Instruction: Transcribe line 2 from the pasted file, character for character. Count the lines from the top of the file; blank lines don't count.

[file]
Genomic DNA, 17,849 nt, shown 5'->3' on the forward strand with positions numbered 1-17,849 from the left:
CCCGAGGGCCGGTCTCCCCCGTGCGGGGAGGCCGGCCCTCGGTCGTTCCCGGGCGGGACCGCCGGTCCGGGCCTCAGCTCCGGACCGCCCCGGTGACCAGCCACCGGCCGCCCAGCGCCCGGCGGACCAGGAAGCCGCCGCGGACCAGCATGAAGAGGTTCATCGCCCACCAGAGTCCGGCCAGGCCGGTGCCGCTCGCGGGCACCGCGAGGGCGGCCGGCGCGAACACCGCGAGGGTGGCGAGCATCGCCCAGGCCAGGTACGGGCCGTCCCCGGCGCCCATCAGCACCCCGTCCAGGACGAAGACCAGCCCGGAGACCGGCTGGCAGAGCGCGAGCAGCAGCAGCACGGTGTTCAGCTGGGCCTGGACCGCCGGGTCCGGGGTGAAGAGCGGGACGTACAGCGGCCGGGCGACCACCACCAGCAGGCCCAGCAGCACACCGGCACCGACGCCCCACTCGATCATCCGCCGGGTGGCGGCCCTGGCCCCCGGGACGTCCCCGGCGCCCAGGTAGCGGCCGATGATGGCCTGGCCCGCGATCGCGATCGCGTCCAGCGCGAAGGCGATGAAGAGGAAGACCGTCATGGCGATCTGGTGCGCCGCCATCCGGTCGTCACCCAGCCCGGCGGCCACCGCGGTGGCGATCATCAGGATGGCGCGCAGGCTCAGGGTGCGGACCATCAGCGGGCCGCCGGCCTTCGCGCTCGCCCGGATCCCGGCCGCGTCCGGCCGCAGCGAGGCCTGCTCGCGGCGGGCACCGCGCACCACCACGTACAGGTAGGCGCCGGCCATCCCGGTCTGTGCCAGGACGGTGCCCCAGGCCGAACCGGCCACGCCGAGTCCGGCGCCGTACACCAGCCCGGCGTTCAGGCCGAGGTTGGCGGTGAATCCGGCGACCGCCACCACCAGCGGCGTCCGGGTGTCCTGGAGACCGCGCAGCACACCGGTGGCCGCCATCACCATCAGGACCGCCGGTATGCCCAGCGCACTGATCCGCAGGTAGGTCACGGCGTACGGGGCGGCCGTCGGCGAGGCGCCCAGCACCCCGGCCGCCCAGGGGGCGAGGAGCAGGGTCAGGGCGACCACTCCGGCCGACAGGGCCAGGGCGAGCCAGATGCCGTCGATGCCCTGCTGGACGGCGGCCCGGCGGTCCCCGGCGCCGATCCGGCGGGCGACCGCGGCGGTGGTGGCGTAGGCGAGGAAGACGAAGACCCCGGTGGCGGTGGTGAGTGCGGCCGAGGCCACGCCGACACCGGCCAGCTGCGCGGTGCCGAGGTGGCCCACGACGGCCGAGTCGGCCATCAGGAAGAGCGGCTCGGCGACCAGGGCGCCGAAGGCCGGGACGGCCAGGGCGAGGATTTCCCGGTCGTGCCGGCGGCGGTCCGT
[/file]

CCCGAGGGCCGGTCTCCCCCGTGCGGGGAGGCCGGCCCTCGGTCGTTCCCGGGCGGGACCGCCGGTCCGGGCCTCAGCTCCGGACCGCCCCGGTGACCAGCCACCGGCCGCCCAGCGCCCGGCGGACCAGGAAGCCGCCGCGGACCAGCATGAAGAGGTTCATCGCCCACCAGAGTCCGGCCAGGCCGGTGCCGCTCGCGGGCACCGCGAGGGCGGCCGGCGCGAACACCGCGAGGGTGGCGAGCATCGCCCAGGCCAGGTACGGGCCGTCCCCGGCGCCCATCAGCACCCCGTCCAGGACGAAGACCAGCCCGGAGACCGGCTGGCAGAGCGCGAGCAGCAGCAGCACGGTGTTCAGCTGGGCCTGGACCGCCGGGTCCGGGGTGAAGAGCGGGACGTACAGCGGCCGGGCGACCACCACCAGCAGGCCCAGCAGCACACCGGCACCGACGCCCCACTCGATCATCCGCCGGGTGGCGGCCCTGGCCCCCGGGACGTCCCCGGCGCCCAGGTAGCGGCCGATGATGGCCTGGCCCGCGATCGCGATCGCGTCCAGCGCGAAGGCGATGAAGAGGAAGACCGTCATGGCGATCTGGTGCGCCGCCATCCGGTCGTCACCCAGCCCGGCGGCCACCGCGGTGGCGATCATCAGGATGGCGCGCAGGCTCAGGGTGCGGACCATCAGCGGGCCGCCGGCCTTCGCGCTCGCCCGGATCCCGGCCGCGTCCGGCCGCAGCGAGGCCTGCTCGCGGCGGGCACCGCGCACCACCACGTACAGGTAGGCGCCGGCCATCCCGGTCTGTGCCAGGACGGTGCCCCAGGCCGAACCGGCCACGCCGAGTCCGGCGCCGTACACCAGCCCGGCGTTCAGGCCGAGGTTGGCGGTGAATCCGGCGACCGCCACCACCAGCGGCGTCCGGGTGTCCTGGAGACCGCGCAGCACACCGGTGGCCGCCATCACCATCAGGACCGCCGGTATGCCCAGCGCACTGATCCGCAGGTAGGTCACGGCGTACGGGGCGGCCGTCGGCGAGGCGCCCAGCACCCCGGCCGCCCAGGGGGCGAGGAGCAGGGTCAGGGCGACCACTCCGGCCGACAGGGCCAGGGCGAGCCAGATGCCGTCGATGCCCTGCTGGACGGCGGCCCGGCGGTCCCCGGCGCCGATCCGGCGGGCGACCGCGGCGGTGGTGGCGTAGGCGAGGAAGACGAAGACCCCGGTGGCGGTGGTGAGTGCGGCCGAGGCCACGCCGACACCGGCCAGCTGCGCGGTGCCGAGGTGGCCCACGACGGCCGAGTCGGCCATCAGGAAGAGCGGCTCGGCGACCAGGGCGCCGAAGGCCGGGACGGCCAGGGCGAGGATTTCCCGGTCGTGCCGGCGGCGGTCCGT